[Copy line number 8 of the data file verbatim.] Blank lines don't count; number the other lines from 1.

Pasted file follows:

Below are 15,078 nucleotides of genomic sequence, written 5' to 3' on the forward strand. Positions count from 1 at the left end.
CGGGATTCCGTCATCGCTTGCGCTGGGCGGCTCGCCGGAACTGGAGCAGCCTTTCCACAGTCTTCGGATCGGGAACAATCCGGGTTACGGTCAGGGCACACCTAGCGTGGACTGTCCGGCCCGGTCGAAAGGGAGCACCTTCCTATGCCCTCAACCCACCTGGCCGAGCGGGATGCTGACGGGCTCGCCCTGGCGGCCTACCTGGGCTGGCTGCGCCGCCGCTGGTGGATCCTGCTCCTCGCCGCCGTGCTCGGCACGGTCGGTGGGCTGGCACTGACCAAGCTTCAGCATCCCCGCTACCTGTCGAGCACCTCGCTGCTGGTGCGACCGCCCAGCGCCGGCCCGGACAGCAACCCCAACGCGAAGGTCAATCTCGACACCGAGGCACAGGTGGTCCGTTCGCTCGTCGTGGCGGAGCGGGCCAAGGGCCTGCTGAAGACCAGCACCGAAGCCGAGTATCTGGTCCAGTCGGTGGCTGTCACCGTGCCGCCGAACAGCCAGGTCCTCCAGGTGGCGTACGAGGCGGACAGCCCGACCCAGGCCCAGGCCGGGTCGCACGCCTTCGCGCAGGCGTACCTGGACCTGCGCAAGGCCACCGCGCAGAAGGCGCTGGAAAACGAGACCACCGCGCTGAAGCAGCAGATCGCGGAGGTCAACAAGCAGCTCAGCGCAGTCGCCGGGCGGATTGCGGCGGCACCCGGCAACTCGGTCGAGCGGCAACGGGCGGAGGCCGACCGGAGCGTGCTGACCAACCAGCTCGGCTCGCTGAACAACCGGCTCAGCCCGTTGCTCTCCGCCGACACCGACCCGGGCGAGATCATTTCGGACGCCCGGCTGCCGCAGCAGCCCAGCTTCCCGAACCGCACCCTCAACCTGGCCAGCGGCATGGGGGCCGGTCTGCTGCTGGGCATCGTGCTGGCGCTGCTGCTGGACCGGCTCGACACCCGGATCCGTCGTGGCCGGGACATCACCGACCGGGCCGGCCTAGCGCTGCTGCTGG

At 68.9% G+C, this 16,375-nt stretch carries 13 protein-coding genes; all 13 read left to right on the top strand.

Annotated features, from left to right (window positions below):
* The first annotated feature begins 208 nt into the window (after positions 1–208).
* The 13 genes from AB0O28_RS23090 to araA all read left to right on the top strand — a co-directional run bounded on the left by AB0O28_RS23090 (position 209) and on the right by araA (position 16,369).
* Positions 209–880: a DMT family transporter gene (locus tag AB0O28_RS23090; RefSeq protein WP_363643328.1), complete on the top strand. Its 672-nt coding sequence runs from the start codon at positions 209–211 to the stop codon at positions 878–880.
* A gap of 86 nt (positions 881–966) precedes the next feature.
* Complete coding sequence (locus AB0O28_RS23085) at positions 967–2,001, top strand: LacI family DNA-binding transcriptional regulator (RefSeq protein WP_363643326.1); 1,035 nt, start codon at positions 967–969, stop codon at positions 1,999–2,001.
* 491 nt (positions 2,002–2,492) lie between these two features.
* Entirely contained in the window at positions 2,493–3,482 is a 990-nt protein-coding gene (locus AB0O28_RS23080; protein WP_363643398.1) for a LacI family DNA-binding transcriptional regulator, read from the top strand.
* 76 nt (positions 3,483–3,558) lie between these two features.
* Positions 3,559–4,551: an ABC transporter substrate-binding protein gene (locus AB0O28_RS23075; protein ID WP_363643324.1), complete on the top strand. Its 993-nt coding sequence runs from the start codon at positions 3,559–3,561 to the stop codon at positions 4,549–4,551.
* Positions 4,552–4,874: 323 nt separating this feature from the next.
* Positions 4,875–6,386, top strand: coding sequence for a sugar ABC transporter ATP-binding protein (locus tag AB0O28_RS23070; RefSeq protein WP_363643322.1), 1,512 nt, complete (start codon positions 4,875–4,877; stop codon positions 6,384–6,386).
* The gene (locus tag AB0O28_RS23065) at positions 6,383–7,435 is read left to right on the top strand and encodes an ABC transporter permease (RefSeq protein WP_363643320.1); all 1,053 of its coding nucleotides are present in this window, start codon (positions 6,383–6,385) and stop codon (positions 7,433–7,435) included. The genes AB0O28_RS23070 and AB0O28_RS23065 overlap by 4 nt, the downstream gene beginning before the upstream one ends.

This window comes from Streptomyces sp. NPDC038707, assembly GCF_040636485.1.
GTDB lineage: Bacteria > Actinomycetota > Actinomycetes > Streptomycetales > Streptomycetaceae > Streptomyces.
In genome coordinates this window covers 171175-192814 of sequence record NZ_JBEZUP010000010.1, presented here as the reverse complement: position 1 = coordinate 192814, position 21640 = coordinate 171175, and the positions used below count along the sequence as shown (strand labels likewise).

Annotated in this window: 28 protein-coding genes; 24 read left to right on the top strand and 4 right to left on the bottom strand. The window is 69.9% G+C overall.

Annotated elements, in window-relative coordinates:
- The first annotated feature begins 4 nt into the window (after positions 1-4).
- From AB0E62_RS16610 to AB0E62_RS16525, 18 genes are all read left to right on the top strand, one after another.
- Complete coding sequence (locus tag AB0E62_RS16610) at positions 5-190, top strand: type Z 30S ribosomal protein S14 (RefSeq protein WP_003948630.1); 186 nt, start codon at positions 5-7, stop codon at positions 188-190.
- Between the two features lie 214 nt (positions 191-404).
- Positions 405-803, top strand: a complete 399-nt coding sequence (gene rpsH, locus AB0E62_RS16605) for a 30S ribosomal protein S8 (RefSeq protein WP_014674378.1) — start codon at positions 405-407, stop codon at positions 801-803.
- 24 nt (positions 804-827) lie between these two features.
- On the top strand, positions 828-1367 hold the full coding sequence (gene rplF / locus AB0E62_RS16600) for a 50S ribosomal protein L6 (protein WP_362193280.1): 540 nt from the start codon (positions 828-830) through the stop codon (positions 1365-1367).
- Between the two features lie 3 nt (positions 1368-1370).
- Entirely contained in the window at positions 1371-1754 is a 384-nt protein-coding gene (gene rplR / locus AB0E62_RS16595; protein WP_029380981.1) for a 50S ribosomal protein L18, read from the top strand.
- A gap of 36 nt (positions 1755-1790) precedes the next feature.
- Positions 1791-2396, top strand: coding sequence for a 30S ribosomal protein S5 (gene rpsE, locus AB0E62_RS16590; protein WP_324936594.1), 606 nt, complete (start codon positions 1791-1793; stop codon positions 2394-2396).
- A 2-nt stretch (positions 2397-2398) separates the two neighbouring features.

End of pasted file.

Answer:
* A gap of 86 nt (positions 881–966) precedes the next feature.